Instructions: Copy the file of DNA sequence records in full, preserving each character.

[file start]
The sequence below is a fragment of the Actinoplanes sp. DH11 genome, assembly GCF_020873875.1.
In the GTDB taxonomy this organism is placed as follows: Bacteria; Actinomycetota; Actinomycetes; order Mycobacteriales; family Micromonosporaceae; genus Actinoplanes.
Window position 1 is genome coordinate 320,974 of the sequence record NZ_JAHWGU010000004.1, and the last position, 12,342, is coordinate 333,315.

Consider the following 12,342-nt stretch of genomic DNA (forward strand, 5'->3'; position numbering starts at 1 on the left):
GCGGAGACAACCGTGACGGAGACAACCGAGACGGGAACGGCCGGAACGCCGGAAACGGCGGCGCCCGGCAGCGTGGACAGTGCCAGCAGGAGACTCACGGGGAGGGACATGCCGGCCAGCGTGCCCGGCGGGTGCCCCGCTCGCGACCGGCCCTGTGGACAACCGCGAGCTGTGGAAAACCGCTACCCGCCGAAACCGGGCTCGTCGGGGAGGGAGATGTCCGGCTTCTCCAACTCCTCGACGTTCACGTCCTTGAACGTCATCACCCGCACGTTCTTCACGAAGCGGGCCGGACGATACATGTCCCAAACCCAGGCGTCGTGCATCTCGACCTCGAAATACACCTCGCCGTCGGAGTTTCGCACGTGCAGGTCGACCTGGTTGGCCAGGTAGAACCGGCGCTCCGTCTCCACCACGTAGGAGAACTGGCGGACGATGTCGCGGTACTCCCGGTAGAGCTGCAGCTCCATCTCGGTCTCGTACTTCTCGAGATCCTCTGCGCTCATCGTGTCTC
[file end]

The sequence below is a fragment of the Actinoplanes sp. DH11 genome, assembly GCF_020873875.1.
In the GTDB taxonomy this organism is placed as follows: Bacteria; Actinomycetota; Actinomycetes; order Mycobacteriales; family Micromonosporaceae; genus Actinoplanes.
Window position 1 is genome coordinate 320,974 of the sequence record NZ_JAHWGU010000004.1, and the last position, 12,342, is coordinate 333,315.

Consider the following 12,342-nt stretch of genomic DNA (forward strand, 5'->3'; position numbering starts at 1 on the left):
GCGGAGACAACCGTGACGGAGACAACCGAGACGGGAACGGCCGGAACGCCGGAAACGGCGGCGCCCGGCAGCGTGGACAGTGCCAGCAGGAGACTCACGGGGAGGGACATGCCGGCCAGCGTGCCCGGCGGGTGCCCCGCTCGCGACCGGCCCTGTGGACAACCGCGAGCTGTGGAAAACCGCTACCCGCCGAAACCGGGCTCGTCGGGGAGGGAGATGTCCGGCTTCTCCAACTCCTCGACGTTCACGTCCTTGAACGTCATCACCCGCACGTTCTTCACGAAGCGGGCCGGACGATACATGTCCCAAACCCAGGCGTCGTGCATCTCGACCTCGAAATACACCTCGCCGTCGGAGTTTCGCACGTGCAGGTCGACCTGGTTGGCCAGGTAGAACCGGCGCTCCGTCTCCACCACGTAGGAGAACTGGCGGACGATGTCGCGGTACTCCCGGTAGAGCTGCAGCTCCATCTCGGTCTCGTACTTCTCGAGATCCTCTGCGCTCATCGTGTCTC